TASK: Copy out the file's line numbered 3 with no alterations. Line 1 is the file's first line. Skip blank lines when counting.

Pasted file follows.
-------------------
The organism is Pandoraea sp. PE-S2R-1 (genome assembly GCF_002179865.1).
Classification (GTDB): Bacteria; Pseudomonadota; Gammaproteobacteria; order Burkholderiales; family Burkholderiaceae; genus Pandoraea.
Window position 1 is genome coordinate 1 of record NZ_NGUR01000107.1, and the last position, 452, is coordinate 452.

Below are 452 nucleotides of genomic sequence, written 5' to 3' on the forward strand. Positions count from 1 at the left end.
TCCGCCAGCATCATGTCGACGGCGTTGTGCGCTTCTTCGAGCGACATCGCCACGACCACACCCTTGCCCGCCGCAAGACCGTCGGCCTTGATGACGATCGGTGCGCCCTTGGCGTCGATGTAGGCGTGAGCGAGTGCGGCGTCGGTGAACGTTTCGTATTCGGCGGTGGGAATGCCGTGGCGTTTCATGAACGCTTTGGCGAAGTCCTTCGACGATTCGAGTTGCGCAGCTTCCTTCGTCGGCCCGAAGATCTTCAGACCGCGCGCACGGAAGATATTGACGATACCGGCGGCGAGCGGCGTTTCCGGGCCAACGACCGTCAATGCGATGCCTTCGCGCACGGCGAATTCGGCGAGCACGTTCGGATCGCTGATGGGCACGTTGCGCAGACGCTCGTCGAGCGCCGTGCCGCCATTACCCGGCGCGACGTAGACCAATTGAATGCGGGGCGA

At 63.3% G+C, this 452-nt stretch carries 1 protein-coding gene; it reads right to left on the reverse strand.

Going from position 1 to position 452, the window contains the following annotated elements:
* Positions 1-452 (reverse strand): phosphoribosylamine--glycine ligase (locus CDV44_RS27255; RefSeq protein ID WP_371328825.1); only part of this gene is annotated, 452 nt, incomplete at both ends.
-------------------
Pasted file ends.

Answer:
Window position 1 is genome coordinate 1 of record NZ_NGUR01000107.1, and the last position, 452, is coordinate 452.